Similarly, at the conference, BG signed a $4b gas deal following the conference, to be invested in the next 3-4 year. UAE’s Dana Gas signed a $450m deal to develop wells and pipelines.
In addition to the major international oil companies, another stream of oil money flows to Egypt from the Gulf. Besides direct Gulf support of up $30b in cash deposits, loans and petroleum shipments over the past 2.5 years, King Salman of Saudi Arabia has recently ordered $8b worth of investments in Egypt’s oil industry. The details of the investment remain yet unclear.
The question is, will it be enough? However impressive investment announcements may look, it still remains hard to believe that they will reach their full potential. With the low oil price, companies are cautious with expenditures.
Again, Egypt is looking to Saudi Arabia. Both countries are in negotiation of a five-year agreement to provide Egypt with petroleum products to meet its demands. The terms of the agreement would be generous for Egypt, with a long-term repayment schedule and low interest rate. This way, at least Egypt doesn’t need to spend more of it’s spare foreign money to fulfill its domestic petroleum needs.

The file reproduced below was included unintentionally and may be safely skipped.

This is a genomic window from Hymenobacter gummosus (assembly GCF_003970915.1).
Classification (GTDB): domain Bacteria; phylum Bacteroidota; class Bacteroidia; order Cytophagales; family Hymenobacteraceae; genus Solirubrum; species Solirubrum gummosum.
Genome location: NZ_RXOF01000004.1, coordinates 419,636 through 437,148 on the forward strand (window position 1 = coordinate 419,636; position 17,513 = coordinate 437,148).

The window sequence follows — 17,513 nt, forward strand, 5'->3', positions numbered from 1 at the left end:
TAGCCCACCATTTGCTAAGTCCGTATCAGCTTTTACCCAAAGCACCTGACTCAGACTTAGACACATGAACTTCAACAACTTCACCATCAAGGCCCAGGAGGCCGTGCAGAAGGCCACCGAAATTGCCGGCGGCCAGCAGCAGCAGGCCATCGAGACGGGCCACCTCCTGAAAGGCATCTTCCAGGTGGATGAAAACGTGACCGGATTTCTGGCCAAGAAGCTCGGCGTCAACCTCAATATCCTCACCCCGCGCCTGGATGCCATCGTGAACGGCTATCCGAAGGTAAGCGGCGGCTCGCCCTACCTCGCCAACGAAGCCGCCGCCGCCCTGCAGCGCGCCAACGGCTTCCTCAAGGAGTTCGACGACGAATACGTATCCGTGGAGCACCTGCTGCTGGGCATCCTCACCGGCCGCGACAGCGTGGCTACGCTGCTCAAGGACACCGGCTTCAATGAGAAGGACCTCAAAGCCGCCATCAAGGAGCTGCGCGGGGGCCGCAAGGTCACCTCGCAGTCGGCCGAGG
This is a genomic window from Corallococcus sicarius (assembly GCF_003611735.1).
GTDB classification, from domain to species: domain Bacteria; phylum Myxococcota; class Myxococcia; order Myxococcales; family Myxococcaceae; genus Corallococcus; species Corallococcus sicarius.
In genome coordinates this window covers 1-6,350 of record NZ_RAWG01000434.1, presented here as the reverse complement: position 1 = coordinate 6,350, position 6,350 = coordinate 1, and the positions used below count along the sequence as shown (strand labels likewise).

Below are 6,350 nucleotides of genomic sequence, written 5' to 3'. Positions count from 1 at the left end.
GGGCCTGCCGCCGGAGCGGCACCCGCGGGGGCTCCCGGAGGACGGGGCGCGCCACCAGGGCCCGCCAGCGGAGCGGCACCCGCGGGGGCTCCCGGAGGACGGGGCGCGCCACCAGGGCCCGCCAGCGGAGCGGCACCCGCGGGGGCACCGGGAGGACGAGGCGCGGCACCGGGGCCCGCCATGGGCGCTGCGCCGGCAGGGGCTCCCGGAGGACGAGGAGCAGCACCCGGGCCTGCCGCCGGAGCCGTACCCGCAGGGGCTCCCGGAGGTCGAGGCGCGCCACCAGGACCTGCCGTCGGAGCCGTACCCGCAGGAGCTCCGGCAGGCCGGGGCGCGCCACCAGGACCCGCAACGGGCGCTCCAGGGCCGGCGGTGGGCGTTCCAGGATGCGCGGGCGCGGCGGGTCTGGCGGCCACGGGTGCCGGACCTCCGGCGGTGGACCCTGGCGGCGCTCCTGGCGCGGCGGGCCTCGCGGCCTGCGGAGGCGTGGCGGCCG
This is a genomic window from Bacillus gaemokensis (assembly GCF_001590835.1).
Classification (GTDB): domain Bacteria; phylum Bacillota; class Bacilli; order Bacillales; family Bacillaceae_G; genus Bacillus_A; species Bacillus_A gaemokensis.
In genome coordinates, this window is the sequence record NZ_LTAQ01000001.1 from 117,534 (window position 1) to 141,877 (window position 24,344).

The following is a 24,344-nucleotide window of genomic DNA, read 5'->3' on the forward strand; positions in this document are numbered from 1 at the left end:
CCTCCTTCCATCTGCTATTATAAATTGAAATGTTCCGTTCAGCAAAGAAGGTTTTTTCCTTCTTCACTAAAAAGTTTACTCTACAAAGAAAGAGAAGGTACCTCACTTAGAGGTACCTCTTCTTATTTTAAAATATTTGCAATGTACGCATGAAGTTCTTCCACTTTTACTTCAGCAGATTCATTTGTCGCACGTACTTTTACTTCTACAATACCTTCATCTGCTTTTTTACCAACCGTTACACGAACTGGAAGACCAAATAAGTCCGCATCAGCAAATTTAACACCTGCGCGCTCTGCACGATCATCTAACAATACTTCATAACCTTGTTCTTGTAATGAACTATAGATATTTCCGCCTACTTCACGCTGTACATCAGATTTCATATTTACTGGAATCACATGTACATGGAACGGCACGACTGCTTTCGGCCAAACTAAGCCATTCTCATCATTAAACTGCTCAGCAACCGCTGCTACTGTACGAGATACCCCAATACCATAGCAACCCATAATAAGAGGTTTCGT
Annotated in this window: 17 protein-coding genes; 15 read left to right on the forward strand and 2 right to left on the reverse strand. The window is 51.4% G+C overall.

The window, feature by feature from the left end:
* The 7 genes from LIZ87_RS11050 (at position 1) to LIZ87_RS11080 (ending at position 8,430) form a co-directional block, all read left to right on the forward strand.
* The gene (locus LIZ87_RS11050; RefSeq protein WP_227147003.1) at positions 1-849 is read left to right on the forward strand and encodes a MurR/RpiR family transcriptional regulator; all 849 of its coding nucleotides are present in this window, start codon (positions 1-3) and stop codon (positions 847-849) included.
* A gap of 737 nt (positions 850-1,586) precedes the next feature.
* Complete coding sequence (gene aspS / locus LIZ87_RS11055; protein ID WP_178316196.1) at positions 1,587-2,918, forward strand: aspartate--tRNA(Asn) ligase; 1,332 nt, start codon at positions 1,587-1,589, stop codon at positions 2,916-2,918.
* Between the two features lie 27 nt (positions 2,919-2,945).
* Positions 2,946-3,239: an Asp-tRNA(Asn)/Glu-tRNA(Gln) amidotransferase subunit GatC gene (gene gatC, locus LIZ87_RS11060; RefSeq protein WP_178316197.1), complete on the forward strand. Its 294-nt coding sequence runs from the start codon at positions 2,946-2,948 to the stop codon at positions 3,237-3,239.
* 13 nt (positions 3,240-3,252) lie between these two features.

Saudi Arabia resources are however not endless either, harmed by the low oil prices, costly war in Yemen, and entry of Iran as an oil producer in the international markets. The Kingdom seems so far hesitant to move forward with the deal, with a meeting between Egypt’s president Al-Sisi and King Salman being postponed to April. In the meantime, Saudi Arabia is to provide Egypt with 800,000 tons of petroleum products per month, over a period of three months.
Egypt’s potential is great, but in the coming period it will still have to balance with multiple stakeholders to keep its head above the water. Willingness of foreign companies, as well as readiness of Gulf countries to keep oil and money flowing towards the country will remain crucial.